It was concluded that the implementation of imagery alongside physical rehabilitation should enhance the rehabilitation experience and, therefore, facilitate the recovery rates of injured athletes.
“Moreover, it was recommended that those responsible for the treatment of injured athletes (e.g. medical doctors, physiotherapists) should understand the benefits of imagery in athletic injury rehabilitation, since it is these practitioners who are in the best position to encourage injured athletes to use imagery.” – Imagery use by injured athletes: a qualitative analysis. Molly Driediger, Craig Hall, Nichola Callow; School of Kinesiology, University of Western Ontario, London, Ontario, Canada.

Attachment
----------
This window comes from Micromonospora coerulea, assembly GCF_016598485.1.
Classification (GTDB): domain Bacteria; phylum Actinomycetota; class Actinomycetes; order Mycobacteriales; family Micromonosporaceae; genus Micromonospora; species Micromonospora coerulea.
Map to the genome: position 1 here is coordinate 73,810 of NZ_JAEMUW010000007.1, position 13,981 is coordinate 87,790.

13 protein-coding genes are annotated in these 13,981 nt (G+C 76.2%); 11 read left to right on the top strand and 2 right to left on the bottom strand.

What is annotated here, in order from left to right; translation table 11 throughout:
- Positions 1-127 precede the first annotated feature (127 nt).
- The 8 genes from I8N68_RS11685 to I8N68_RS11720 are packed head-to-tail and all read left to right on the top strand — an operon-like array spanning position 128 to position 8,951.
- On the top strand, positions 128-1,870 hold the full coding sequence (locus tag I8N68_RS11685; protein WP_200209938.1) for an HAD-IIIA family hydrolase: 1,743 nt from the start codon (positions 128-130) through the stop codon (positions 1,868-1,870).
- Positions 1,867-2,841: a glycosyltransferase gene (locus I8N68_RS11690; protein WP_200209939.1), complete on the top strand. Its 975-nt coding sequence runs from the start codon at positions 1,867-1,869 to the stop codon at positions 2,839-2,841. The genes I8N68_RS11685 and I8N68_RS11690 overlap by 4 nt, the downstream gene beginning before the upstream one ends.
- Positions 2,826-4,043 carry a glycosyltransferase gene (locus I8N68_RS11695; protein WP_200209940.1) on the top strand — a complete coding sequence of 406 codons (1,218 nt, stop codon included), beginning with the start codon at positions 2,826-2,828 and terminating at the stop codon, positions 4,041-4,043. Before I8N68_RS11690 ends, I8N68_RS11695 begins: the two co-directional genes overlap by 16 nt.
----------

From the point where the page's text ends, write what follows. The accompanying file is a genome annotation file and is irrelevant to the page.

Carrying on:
“Relaxed muscles are likely to heal faster than tired, tight and knotted muscles. The athlete emerges from the floatation pod alert but in a state of deep relaxation. The effects can last anywhere from a few hours to a few days.” – Sportsinjuryclinic.net
I make a lot of noise about the benefits of floatation. It’s relaxing, it’s great for the joints, works wonders for stress. But that’s sort of like getting excited over the fitness benefits of mountaineering and ignoring the fact that you’re having a religious experience clinging to an ice face on the roof of the […]Read more
Tracey Lambrechs Olympic Weightlifter at Olympic Weightlifting New Zealand uses floatation tank Float Culture weekly as a part of her recovery plan to prepare for Gold Coast 2018 Commonwealth Games.Read more
In February 2015 I was made redundant from a job that had got me through most of my uni years. I had a month to find a job that would work with my busy uni schedule and cover my living expenses. Week three into the search and a week before my 23rd birthday I was beginning […]Read more